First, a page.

“The Center for NeuroTherapeutics Discovery was developed out of the Center for Neural Development and Disease to create more visibility for academic and commercial partnerships as a necessary bridge for bringing new therapeutics forward,” said Gelbard. “This represents a way to do the best and most cutting edge science possible in a time when the traditional avenues towards funding academic research are changing rapidly.”
The center will bring together many investigators from across the Medical Center and River Campus to identify the mechanisms that lead to various neurological disorders, including HIV-associated neurocognitive disorder (Gelbard lab), myotonic dystrophy (Thornton lab) and stroke (Halterman lab). The center remains committed to its members that investigate the molecular signaling events that lead to nervous system disease during development and aging. Industry partnerships and resources will be sought to fast-track existing therapies or create new molecules that affect these disease mechanisms.
Treatments that harness the immune system to help regenerate damaged cells will be a major focus at the center; the team believes that this approach is broadly applicable to a range of acute and chronic neurodegenerative disorders, such as Parkinson’s disease, multiple sclerosis and Alzheimer’s disease.
Dean’s Teaching Fellowship Recipients Named
Thursday, April 27, 2017
The 2017-2019 Dean’s Teaching Fellows have been named. Beau Abar, Ph.D., assistant professor of Emergency Medicine, has been named the Paul F. Griner Dean’s Teaching Fellow. Jessica Shand, M.D., MHS, assistant professor of Pediatrics, has been named the George L. Engel Dean’s Teaching Fellow. Katherine Greenberg, M.D., assistant professor of Adolescent Medicine and Obstetrics and Gynecology, has been named the Jules Cohen Dean’s Teaching Fellow. Linda Callahan, Ph.D., assistant professor of Neuroscience, has been named the Lawrence E. Young Dean’s Teaching Fellow.
The Dean’s Teaching Fellowship Program is a competitive endowed two-year program for faculty who are dedicated to academic careers in medical education. The mission of the program is to develop faculty who can prepare medical students, residents, and practicing physicians to become professionals who are responsive to society’s needs and the ever-changing health care system.
The program typically accepts four Fellows a year who attend a three-hour, bi-weekly seminar series focused on different areas of educational theory, research and teaching methods, educational technology, assessment, curriculum design, faculty development, leadership and career planning. During their time in the program, Fellows conduct a scholarly educational project that is directly translatable to their teaching role and will culminate in a publication or presentation at a national meeting.
Congrats to Gianluca Di Maria on the Winning an Award at the 2017 Neuro Film Festival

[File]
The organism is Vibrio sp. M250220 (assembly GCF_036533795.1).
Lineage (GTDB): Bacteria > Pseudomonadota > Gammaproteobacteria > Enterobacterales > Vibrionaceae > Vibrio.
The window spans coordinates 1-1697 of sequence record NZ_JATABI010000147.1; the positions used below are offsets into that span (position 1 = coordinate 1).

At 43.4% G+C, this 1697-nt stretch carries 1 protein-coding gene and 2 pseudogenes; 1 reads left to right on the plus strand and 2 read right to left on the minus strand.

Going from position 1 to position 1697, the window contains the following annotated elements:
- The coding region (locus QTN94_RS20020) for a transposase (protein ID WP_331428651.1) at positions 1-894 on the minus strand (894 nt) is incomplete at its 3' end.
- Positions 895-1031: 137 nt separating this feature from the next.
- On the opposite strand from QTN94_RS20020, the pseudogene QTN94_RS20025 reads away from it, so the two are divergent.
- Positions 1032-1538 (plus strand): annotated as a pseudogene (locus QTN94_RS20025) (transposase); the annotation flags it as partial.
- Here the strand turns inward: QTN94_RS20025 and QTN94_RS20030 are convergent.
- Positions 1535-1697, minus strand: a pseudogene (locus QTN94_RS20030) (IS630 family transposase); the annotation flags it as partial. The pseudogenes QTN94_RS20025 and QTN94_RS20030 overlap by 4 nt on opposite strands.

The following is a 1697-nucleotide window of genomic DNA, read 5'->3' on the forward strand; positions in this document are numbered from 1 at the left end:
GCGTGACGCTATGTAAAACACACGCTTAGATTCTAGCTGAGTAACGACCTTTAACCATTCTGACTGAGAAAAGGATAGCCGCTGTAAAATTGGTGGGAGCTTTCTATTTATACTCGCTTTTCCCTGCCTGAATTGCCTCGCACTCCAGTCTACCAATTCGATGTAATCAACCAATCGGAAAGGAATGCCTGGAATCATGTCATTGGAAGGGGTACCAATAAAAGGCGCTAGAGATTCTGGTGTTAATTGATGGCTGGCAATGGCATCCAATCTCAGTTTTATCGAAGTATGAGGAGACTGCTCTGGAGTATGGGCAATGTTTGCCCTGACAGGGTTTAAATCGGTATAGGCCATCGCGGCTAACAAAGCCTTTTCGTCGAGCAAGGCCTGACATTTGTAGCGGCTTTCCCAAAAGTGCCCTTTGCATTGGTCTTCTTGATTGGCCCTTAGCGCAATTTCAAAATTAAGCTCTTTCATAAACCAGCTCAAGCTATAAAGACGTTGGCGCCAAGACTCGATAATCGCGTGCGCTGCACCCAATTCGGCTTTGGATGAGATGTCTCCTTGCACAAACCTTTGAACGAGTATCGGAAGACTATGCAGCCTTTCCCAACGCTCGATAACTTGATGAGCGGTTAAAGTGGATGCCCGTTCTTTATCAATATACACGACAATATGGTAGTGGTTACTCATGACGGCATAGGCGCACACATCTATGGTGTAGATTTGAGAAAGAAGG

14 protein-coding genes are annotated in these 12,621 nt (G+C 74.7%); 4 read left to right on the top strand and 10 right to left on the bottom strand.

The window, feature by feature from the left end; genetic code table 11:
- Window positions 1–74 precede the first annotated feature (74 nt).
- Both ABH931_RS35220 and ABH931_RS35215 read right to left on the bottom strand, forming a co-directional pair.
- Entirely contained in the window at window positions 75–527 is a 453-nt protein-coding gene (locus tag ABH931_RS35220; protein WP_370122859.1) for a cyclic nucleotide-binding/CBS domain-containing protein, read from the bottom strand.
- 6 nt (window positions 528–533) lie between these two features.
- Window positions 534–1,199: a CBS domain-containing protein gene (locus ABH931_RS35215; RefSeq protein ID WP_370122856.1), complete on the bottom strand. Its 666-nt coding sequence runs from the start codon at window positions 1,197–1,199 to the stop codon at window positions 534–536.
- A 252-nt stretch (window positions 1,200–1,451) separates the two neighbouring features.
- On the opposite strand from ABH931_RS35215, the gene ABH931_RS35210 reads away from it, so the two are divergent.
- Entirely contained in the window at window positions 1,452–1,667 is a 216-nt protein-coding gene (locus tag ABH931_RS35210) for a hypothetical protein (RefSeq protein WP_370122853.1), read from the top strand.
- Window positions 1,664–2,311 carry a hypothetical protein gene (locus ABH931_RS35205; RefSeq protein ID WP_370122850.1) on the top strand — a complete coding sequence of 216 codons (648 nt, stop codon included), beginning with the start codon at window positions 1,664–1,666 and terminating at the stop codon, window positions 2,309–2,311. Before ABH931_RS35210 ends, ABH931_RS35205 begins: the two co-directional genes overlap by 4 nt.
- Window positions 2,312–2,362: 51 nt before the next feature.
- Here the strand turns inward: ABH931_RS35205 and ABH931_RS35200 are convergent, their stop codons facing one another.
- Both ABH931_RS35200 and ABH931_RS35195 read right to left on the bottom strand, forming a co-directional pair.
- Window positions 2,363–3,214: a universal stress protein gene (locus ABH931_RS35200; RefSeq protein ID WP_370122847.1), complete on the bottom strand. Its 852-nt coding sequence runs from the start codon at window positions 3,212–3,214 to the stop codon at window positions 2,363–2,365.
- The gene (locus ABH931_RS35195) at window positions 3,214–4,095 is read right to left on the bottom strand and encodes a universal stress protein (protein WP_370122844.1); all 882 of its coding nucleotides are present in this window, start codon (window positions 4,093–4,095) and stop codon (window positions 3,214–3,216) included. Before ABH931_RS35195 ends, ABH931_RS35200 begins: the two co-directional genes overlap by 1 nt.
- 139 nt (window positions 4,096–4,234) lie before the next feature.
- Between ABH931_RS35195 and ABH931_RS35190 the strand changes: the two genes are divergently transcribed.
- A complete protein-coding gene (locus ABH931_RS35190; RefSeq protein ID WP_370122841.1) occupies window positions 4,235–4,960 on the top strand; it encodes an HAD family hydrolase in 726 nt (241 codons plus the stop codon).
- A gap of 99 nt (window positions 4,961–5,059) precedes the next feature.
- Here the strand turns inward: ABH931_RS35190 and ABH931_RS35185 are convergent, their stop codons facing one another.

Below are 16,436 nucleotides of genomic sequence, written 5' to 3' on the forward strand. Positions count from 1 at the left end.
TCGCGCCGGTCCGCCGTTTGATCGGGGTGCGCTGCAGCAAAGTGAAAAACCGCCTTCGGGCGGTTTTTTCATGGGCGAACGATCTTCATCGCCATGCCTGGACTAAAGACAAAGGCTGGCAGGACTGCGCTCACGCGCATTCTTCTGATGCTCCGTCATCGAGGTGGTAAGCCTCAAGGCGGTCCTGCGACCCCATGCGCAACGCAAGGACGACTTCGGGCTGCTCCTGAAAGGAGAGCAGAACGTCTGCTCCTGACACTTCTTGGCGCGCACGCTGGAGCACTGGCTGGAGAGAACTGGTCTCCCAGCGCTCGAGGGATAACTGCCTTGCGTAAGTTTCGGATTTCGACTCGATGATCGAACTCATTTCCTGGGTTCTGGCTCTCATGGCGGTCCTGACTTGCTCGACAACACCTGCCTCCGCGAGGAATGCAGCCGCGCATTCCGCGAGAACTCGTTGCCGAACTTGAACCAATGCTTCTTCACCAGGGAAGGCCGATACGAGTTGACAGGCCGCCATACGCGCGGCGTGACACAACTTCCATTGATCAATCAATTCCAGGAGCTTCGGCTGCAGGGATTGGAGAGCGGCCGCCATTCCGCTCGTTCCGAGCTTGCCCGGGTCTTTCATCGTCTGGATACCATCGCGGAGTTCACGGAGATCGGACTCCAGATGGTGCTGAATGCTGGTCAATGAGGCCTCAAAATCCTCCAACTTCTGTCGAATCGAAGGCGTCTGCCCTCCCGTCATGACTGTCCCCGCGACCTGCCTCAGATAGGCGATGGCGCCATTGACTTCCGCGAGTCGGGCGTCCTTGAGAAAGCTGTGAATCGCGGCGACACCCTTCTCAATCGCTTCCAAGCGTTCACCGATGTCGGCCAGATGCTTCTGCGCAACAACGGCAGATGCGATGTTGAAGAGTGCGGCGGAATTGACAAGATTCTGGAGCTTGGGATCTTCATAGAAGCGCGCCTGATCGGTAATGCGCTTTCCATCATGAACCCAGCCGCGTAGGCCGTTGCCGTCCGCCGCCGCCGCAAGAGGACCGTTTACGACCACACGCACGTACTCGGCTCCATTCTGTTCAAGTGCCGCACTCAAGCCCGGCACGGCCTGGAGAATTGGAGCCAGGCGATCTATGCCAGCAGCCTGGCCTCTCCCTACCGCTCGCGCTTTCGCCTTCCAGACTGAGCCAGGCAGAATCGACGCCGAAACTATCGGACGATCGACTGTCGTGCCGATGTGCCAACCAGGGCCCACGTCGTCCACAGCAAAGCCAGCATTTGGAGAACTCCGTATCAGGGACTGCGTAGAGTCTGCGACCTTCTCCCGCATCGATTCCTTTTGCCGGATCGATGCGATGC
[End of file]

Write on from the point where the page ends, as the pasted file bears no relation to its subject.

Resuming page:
Wednesday, April 26, 2017
Congrats to Halterman Lab Medical Student Intern, Giancarlo DiMaria for his Neuroscience Is…™ Rewarding
winning video, “The Brain Scientist: Neuroscience is Rewarding.” Following a neurologist in the clinic and a neuroscientist in the lab, this video highlights the challenging but rewarding nature of a career in neuroscience.
Duje Tadin Awarded NARSAD Independent Investigator Award from the Brain and Behavior Research Foundation
Tuesday, April 25, 2017
Recently Dr. Duje Tadin, Associate Professor in Brain and Cognitive Sciences and at the Center for Visual Science won the NARSAD Independent Investigator Award from the Brain and Behavior Research Foundation. The title of his project is “A critical role of perceptual inefficiencies in working memory abnormalities in schizophrenia”. He also has a pending application to the Simons Foundation’s SFARI Pilot Awards program with a project titled “Functional consequences of elevated internal noise in autism.”
2017 Curtis Award
Monday, April 24, 2017
Neuroscience Graduate Program student Jessica Hogestyn, a student in the Mayer-Pröschel Lab, has been selected as one of the winners of the 2017 Edward Peck Curtis Award for Excellence in Teaching by a Graduate Student. Her nomination material exemplified her ability as an outstanding educator with bright future.
Monday, April 24, 2017
Researchers have discovered that a protein implicated in human longevity may also play a role in restoring hearing after noise exposure. The findings, where were published in the journal Scientific Reports, could one day provide researchers with new tools to prevent hearing loss.
The study reveals that a gene called Forkhead Box O3 (Foxo3) appears to play a role in protecting outer hair cells in the inner ear from damage. The outer hair cells act as a biological sound amplifier and are critical to hearing. When exposed to loud noises, these cells undergo stress. In some individuals, these cells are able to recover, but in others the outer hair cells die, permanently impairing hearing. While hearing aids and other treatments can help recovered some range of hearing, there is currently no biological cure for hearing loss.
“While more than a hundred genes have been identified as being involved in childhood hearing loss, little is known about the genes that regulate hearing recovery after noise exposure,” said Patricia White, Ph.D., a research associate professor in the University of Rochester Medical Center Department of Neuroscience and lead author of the study. “Our study shows that Foxo3 could play an important role in determining which individuals might be more susceptible to noise-induced hearing loss.”Read More: Gene May Hold Key to Hearing Recovery
Congratulations Drs. McConnell and Wang
Wednesday, April 19, 2017
It has been a very busy and successful spring for the NGP students. Evan McConnell, MD/PhD student successfully defended his PhD thesis on Wednesday, April 12 and Xiaowei Wang passed her final PhD examination on Monday, April 17, 2017. Both students come from Dr. Maiken Nedergaard lab.
Congratulations to both!